I Don't Just Whip it Out – Kveller
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I Don’t Just Whip it Out

Nursing at Target.

Cara’s post got me thinking: I hope that one day nursing will be so universally accepted that no baby will ever need to eat in a bathroom.

For me, it took a while to get the hang of nursing in public, let’s be honest; it took me a while to get the hang of nursing, PERIOD. Fumbling with a screaming baby didn’t exactly make me feel at ease at home–let alone in front of others. I was mortified to be using a nipple shield (what is that gadget? she can’t just feed her baby like a normal person?) and everything about nursing felt forced and awkward. I brought bottles of pumped milk wherever we went and let myself get engorged, while missing out on yet another bonding moment with my newborn. In retrospect–what was I thinking?

And then we settled into a rhythm and ditched the shield and I remember crystal clear one afternoon when he was 4 months old, he fell asleep nursing in bed and just before I dozed off I thought to myself, “THIS! This makes it all worth it. My perfect nursing moment.” And then his first tooth came in, and more teeth and biting, and acrobatics, and now popping off to talk to me (most often saying, “Da-dee?” or some random animal noise) and now nursing is intertwined with how we exist together.

We moved when my son was still a newborn so I nursed him as our little family explored our new city. The beautiful part is that my first memories of so many of the places we frequent, involve nursing. I remember nursing in the Target parking lot. I fed him in a booth at Panera, at my doctor’s office and at brunch with friends. Almost every place we go has a spot where I nursed my tiny son. I nursed him on a park bench while on a walk with friends. This is my favorite memory because a college co-ed type guy walked over and showed us his dog. He said hello and looked me right in the eyes. He didn’t shy away; he didn’t pull his dog by the leash to avoid the crazy woman nursing her child in the middle of a public park. He smiled and waited until my friend’s toddler was done petting his dog, said goodbye and walked on as if nothing out of the ordinary had happened. I wanted to hug him.

I’ve always been discreet about nursing. We use a cover; I turn away or try to find a private booth in the corner of the restaurant. Not because I am embarrassed, I just don’t want to be made uncomfortable by stares or dirty looks just as much as I don’t want to make others uncomfortable. As my son gets older, I do find myself being more self conscious about nursing in public. He will not tolerate a cover so when he asks to nurse I try to distract him until we can get somewhere more private. It’s fairly easy for me to be discreet as I can mostly cover my breast with my shirt so I’m not sure what my hang-up is. I nursed him on a plane a few months ago and I contemplated lying about his age to the person next to me–because for some reason it’s acceptable for an 11-month-old to still be nursing but not a 15-month-old.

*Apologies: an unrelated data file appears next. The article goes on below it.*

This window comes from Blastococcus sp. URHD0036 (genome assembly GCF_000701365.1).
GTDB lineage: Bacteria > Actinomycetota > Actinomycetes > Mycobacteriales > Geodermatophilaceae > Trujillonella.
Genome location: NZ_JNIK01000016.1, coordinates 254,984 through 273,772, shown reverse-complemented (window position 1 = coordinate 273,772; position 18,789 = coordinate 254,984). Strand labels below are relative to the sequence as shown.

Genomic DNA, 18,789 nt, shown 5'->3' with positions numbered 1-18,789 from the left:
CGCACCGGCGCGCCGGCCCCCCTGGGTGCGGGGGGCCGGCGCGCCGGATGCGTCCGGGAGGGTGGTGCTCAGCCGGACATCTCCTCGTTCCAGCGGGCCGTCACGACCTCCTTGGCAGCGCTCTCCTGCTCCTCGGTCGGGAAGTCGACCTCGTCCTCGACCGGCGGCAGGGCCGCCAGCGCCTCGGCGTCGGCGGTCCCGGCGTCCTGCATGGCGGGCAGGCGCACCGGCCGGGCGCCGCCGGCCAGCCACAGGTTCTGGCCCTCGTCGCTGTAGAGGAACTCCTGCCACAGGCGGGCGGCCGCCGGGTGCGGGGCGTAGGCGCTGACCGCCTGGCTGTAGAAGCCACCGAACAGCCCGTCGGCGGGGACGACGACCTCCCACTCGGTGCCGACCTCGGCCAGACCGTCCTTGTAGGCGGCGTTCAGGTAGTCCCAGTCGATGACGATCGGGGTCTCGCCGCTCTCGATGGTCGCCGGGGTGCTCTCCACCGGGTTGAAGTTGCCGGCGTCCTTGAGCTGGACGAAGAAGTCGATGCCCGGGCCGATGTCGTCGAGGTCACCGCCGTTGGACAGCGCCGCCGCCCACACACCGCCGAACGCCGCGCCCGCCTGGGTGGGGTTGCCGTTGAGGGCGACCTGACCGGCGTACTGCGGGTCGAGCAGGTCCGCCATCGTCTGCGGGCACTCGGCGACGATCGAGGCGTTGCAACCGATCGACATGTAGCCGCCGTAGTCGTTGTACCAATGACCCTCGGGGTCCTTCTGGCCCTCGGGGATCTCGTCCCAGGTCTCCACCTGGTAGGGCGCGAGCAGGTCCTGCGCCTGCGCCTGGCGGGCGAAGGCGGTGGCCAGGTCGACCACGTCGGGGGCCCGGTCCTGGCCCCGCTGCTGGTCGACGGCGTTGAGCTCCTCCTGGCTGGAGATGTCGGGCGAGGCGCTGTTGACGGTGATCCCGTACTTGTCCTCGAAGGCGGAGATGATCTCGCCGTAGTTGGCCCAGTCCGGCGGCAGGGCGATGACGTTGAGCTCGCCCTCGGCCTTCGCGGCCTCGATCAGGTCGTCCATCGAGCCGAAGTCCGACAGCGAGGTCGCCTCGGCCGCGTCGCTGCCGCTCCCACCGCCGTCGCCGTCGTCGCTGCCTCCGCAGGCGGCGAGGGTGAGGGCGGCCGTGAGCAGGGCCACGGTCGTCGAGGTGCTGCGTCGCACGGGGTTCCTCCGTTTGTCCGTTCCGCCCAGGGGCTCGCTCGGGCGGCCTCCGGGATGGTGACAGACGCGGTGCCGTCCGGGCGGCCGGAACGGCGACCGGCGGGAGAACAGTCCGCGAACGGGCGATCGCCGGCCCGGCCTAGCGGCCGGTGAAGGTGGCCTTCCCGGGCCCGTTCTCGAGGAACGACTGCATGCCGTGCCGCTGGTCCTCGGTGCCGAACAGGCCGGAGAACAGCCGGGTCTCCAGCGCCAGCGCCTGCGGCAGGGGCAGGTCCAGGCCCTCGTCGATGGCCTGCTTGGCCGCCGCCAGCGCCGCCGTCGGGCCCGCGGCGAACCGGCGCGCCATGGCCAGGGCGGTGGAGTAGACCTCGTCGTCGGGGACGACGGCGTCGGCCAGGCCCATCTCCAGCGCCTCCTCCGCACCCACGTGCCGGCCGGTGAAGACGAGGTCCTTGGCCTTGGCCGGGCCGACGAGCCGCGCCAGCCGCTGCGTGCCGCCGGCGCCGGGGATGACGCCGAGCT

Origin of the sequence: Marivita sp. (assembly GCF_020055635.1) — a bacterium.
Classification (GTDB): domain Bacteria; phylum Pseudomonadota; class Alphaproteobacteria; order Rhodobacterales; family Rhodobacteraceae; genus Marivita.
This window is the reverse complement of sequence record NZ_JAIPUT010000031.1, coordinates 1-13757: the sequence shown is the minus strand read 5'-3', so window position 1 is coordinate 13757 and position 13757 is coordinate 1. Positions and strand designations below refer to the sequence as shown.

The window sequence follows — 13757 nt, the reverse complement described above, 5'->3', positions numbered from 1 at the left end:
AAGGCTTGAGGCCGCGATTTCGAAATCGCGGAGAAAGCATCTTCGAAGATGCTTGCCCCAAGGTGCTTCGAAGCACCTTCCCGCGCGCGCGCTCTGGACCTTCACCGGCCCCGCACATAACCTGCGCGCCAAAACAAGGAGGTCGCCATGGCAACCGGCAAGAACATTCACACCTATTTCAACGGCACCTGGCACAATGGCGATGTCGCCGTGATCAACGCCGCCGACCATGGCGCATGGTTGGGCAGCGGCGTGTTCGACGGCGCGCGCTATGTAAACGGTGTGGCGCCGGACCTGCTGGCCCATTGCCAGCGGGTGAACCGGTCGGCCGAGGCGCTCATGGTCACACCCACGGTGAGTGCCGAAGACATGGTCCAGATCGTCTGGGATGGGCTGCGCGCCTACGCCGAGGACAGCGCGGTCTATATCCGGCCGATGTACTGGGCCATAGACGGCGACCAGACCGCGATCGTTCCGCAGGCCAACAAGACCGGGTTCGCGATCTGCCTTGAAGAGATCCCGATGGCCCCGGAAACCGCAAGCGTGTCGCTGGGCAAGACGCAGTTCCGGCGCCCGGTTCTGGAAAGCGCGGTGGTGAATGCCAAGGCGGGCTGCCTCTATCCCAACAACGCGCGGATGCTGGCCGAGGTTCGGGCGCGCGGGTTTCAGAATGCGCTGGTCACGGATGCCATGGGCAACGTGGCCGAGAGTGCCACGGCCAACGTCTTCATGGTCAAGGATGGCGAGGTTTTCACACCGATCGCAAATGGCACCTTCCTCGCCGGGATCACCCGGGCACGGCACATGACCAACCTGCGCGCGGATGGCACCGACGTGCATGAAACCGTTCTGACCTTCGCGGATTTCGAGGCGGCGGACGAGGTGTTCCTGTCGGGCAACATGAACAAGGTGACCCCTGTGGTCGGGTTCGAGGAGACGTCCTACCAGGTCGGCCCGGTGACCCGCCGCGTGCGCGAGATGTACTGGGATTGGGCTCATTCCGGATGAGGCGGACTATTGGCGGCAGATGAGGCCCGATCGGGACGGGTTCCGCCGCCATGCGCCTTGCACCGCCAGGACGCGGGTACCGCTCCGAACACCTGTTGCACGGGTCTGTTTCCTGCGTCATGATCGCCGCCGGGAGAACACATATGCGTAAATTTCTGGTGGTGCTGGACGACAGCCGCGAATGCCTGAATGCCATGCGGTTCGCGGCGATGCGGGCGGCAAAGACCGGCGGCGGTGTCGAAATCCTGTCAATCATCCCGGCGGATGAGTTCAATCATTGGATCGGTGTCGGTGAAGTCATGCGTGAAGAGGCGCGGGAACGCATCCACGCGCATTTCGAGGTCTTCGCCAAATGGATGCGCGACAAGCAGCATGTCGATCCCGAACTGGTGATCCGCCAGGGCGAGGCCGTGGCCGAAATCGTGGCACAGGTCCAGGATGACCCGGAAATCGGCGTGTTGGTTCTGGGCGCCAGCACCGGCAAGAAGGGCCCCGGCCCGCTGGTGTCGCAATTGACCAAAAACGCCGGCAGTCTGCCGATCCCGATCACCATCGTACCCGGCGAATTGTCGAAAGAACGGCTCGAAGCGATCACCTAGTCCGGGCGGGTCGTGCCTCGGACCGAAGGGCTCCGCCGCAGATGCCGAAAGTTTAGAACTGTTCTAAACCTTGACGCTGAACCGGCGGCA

The other day I had to run into Target for a few things. My son was a cranky mess and by the time we walked in, he was having none of it. I carried him in a front pack while he fussed and waved his little hand around in front of my face pumping his fist to show me the sign for “baby milk” (as if I didn’t already know what he wanted). I really needed to grab a few things, so I unbuttoned the top of my shirt and nursed him while I shopped. He nursed happily with his head resting on my chest and while I was a little paranoid that people could see this insane woman walking around Target nursing her kid, also felt empowered. I was meeting his needs and still getting done what I needed to do.  I even snapped a picture of us so that I can have two memories of Target. Nursing my infant in the parking lot and now calming that same baby-turned-toddler while I grabbed a new toothbrush and a pack of Clorox bathroom wipes.

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